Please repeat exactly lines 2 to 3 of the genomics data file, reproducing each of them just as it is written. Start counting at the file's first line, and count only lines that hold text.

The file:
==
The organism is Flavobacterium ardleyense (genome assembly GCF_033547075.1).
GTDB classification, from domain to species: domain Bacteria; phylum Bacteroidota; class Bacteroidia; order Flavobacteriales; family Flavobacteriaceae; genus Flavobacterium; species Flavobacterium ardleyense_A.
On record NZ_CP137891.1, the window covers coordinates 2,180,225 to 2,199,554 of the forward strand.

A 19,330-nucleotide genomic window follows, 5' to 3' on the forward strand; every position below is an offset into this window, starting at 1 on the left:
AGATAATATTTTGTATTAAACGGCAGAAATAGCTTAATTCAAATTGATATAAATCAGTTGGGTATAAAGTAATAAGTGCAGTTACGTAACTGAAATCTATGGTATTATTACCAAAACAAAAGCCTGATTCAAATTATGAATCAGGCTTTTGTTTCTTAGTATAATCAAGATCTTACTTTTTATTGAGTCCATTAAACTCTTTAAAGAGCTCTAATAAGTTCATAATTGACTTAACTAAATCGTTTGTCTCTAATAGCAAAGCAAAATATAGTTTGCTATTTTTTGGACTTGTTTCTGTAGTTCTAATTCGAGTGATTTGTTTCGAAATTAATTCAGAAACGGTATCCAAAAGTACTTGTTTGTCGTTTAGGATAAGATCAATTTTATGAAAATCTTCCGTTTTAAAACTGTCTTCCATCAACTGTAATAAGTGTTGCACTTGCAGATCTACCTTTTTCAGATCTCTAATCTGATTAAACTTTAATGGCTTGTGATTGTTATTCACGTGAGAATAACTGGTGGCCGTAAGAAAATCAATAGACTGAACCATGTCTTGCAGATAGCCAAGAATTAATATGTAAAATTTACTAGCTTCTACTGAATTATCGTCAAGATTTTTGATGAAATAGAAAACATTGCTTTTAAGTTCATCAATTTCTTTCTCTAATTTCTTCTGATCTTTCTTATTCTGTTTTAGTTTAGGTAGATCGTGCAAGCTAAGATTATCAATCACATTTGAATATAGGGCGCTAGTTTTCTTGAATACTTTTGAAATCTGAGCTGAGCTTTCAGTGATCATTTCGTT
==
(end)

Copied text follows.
GTDB classification, from domain to species: domain Bacteria; phylum Bacteroidota; class Bacteroidia; order Flavobacteriales; family Flavobacteriaceae; genus Flavobacterium; species Flavobacterium ardleyense_A.
On record NZ_CP137891.1, the window covers coordinates 2,180,225 to 2,199,554 of the forward strand.